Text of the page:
By Guest Blogger Anna Marie Smith

I remember that day like it was just yesterday. Actually, I remember more from what happened on that day than what I could ever remember happening yesterday. It was a Wednesday and I was pregnant with our first child. I was 40 weeks gestation and anxiously awaiting the birth of our beautiful baby. Every day was a gift…

My husband, Craig and I had waited to have a baby. We had been married five years and I wanted to wait until I had finished graduate school. For years, my family thought that I would never have children. Where I come from, if you are not pregnant by twenty-five, something must be wrong with you.

It was July 7, 1999 and I was overdue by one week. No one was really concerned. This was normal, right? I had felt the baby kick and had told the doctor that he had not been kicking as frequently. I had gone in for a stress test just a few days before and everything was normal. We were good – everything was good. I felt great! Besides having fat feet and a few extra pounds (well, a lot of extra pounds), I could not have felt better. The baby room was stocked and ready to go and we had finished our birthing class. Done. Now ready for baby!

That Wednesday morning was an odd one for me. I recall stepping into the shower and thinking “Wow, I haven’t felt the baby kick in a while.” I poked my big, round belly and waited for him to poke me back. It was always fun to get him moving. I am convinced that it was his adorable knee that would always jut out on my right side. It was round, pointed and hard. He didn’t respond. So, I poked him again, using both hands this time. Nothing. “He’s sleeping,” I said to myself, “and he’s tired of me interrupting his morning nap.” Nervously, I forced my thoughts to go elsewhere. Everything was good – we were all good.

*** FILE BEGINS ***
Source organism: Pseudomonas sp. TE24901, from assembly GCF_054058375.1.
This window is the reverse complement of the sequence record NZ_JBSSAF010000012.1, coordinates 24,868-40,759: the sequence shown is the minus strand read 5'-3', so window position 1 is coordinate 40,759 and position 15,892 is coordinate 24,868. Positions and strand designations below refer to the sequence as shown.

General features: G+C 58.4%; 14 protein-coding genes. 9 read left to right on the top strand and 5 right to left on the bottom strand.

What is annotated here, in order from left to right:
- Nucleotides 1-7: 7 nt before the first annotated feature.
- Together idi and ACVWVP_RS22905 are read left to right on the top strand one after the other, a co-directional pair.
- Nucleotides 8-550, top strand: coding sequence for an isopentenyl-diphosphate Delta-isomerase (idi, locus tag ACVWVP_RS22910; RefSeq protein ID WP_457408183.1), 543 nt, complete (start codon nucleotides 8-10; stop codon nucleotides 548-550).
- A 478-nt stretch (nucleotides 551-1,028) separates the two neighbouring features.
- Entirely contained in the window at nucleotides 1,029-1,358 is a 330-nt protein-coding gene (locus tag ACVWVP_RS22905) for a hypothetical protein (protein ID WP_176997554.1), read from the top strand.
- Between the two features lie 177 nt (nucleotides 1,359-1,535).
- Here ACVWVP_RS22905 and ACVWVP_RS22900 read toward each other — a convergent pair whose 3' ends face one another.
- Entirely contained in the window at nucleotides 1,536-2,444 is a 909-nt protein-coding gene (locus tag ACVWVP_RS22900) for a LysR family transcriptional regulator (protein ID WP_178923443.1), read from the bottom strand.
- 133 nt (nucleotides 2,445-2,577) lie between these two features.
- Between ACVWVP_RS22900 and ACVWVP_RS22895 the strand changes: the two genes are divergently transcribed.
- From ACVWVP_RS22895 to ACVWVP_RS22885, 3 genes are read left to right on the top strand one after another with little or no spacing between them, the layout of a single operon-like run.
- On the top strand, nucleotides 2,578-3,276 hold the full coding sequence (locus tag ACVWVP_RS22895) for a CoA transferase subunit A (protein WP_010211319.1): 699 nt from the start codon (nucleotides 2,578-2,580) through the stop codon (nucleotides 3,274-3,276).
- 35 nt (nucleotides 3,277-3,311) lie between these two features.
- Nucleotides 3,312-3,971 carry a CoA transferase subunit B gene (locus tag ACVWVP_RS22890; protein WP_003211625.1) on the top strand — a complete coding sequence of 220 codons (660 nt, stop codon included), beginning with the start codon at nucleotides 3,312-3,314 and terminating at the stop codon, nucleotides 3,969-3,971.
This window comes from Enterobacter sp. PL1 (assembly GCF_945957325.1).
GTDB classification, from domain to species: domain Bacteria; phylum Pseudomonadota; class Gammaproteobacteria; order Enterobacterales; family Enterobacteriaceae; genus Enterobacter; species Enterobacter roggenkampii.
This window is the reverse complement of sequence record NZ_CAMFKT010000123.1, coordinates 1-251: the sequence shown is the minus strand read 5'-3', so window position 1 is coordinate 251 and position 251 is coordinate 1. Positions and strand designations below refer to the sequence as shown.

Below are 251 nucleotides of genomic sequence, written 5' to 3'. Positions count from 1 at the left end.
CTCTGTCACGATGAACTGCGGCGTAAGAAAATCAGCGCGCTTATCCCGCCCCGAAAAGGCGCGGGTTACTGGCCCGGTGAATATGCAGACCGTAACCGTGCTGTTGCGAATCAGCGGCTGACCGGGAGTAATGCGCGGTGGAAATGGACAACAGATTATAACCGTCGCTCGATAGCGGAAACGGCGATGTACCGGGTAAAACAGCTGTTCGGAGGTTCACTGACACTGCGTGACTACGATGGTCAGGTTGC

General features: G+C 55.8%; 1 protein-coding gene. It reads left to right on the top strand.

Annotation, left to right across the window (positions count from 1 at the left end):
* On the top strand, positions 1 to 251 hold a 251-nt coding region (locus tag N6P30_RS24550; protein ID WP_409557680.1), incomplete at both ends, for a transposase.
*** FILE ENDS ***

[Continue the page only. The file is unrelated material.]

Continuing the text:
I went to the doctor’s office that morning for my weekly check-up. I was elated. With all my joy and energy, nothing could change my attitude. I was going to be a Mom in just a few short days!!! Today would be the day that we would plan an induction if things weren’t moving along more naturally. I was ready. Whatever we needed to do, I was ready to bring this baby into the world. He was just taking his time and that was ok with me.

The nurse called me back to the sonogram room. I remember the two-piece short set I was wearing. Green stripes, soft, button-down blouse. Brown sandals. Hair pulled up on the sides. It was hot outside, clear sky and sunny. I remember so much of that day. I remember almost every detail…up until it all happened. My life was about to change and I didn’t know it. In just moments, my life would take a different direction and I would be a different person…..

As I write this, my heart gets heavy and my eyes swell with tears. Then, I start crying and stop again. “It’s been almost 10 years already,” I say, “When will this stop making my chest hurt deep, deep down?” Sure, I’m much stronger now than I certainly was then, but there are times like these that make me weak again. Weak and longing for the son that I never held. Longing for the son that I never heard cry or yell out, “Mommy look at me. I can swim!”